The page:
Flu shot clinic back at Miller Wellness Center


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Joclyn Haven, Reporter

South Dakota State University will host a flu-shot clinic for students Oct. 20 at the Miller Wellness Center MAC Court to help mitigate the spread of influenza this winter.

The clinic runs Thursday, Oct. 20, from 12:30 p.m. to 4:30 p.m. and is available to students at no cost. 

Janae Jacobsen, a nurse practitioner at the clinic, encourages students to come into the Student Health Clinic in the Miller Wellness Center if they are sick.

“We are here for a reason; to help students with any health complications and to provide health promotion,” Jacobsen said.

Seventy-five percent of the students the staff sees coming into the clinic are diagnosed with respiratory infections. This is due to having more contact with other students and different germs. To help prevent this, students should make sure to clean and sanitize often by wiping down everything in their dorms. Students should also make sure to wash their hands more often.

“Students tend to not get enough sleep and hydration, which are the most important things needed to stay healthy,” Jacobsen said.

Students should also take a daily multivitamin for their health.

If you want to take an over-the-counter medication, Jacobsen recommends going into the Jackrabbit Pharmacy and talking to a pharmacist. The pharmacy is next to the student health clinic in the Miller Wellness Center.

“I make sure that I get plenty of rest and hydration and I also take over-the-counter medications,” said Anna Moser, a student at SDSU. “I feel unproductive and I can’t get everything done to the best of my ability, as I don’t feel my absolute best.”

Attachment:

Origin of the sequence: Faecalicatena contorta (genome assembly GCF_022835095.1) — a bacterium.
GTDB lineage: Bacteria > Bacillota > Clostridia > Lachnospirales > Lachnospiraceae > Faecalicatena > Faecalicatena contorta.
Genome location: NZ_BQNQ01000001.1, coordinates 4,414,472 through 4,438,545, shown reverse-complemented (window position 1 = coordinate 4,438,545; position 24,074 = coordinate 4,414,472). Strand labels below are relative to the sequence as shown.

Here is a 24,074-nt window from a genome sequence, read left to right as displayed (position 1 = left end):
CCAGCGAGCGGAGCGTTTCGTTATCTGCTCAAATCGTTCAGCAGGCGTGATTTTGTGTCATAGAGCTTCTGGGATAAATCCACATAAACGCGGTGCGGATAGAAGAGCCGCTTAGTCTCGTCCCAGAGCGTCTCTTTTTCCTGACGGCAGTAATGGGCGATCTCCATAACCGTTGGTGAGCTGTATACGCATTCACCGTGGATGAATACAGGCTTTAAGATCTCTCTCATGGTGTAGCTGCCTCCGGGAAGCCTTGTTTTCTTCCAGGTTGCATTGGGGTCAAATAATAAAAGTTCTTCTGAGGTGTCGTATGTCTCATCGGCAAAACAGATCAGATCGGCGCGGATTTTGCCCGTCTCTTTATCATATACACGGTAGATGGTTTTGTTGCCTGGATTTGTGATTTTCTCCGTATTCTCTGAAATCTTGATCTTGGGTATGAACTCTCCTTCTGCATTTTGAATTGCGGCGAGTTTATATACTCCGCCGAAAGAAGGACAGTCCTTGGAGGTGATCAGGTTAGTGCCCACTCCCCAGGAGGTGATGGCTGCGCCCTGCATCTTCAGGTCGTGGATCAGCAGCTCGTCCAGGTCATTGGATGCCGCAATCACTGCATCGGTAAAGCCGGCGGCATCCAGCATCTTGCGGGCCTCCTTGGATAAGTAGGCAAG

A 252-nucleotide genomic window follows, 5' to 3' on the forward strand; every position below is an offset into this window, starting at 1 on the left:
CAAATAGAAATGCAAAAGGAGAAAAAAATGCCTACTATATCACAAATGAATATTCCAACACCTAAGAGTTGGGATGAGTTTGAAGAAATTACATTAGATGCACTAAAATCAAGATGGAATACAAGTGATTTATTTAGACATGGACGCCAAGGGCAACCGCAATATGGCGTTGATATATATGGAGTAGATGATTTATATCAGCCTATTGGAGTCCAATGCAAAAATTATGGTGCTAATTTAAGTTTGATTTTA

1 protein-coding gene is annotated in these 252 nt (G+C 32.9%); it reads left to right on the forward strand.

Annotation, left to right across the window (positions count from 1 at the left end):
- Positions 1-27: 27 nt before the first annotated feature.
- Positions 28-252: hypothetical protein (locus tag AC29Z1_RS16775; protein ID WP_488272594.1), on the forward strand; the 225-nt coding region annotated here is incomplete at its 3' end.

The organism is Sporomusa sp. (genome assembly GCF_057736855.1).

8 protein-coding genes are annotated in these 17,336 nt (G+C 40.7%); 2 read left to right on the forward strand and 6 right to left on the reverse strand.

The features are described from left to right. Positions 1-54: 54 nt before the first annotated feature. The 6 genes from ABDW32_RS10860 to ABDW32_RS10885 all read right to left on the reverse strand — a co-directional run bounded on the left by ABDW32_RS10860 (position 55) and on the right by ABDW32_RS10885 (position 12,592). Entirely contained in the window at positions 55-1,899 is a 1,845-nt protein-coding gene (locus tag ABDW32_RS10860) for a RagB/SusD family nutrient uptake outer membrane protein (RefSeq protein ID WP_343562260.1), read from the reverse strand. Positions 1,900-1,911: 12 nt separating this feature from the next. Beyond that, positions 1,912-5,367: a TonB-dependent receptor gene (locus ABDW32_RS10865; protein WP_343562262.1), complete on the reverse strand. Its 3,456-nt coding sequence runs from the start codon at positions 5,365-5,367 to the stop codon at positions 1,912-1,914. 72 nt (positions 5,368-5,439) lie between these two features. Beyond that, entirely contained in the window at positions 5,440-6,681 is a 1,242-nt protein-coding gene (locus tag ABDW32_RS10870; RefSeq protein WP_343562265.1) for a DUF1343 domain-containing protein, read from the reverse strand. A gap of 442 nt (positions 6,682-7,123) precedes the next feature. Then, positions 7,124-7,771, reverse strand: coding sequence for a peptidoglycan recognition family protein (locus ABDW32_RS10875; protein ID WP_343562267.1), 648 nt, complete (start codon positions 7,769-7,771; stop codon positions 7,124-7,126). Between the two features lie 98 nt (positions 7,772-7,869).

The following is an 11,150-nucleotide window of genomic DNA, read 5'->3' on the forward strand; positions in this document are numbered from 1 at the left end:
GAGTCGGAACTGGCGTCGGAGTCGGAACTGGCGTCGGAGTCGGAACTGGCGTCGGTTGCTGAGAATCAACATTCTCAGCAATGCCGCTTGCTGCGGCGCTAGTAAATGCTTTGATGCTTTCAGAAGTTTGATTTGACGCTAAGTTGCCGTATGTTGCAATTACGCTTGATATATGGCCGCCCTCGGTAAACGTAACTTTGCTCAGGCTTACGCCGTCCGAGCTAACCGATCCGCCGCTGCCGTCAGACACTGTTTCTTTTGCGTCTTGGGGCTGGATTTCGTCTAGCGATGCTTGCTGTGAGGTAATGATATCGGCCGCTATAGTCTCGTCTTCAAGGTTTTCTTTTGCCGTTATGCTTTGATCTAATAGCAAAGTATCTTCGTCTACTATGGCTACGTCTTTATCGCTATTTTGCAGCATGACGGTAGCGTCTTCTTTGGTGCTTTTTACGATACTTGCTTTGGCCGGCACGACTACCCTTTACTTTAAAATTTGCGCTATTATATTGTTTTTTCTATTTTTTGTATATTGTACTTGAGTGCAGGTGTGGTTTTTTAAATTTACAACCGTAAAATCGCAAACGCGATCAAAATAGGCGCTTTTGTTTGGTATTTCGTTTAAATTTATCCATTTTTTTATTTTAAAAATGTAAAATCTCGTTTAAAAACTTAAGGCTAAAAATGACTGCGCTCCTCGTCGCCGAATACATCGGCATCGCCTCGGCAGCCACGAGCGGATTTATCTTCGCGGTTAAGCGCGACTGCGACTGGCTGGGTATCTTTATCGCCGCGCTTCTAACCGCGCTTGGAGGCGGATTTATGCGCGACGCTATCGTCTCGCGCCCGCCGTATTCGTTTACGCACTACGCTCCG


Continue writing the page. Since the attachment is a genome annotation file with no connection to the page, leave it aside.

Jacobsen also recommends that students get the flu shot. It helps students living in communal dorms, which have many contagious germs.

With students catching illnesses during the fall and winter months, some professors see a decline in attendance. 

“If something like COVID or a similar epidemic is prevalent and is reducing attendance significantly, I would consider transitioning classes from in-person to online,” said Samitinjaya Dhakal, a graduate research assistant at SDSU. “However, online classes are not as interactive, and the student learning outcomes would be lower than in-person classes.”

To schedule an appointment, you can call in to the clinic or go online to schedule through your patient portal on MyState or the student health clinic website. Walk-ins are not accepted because of limited staff, but emergencies are permissible.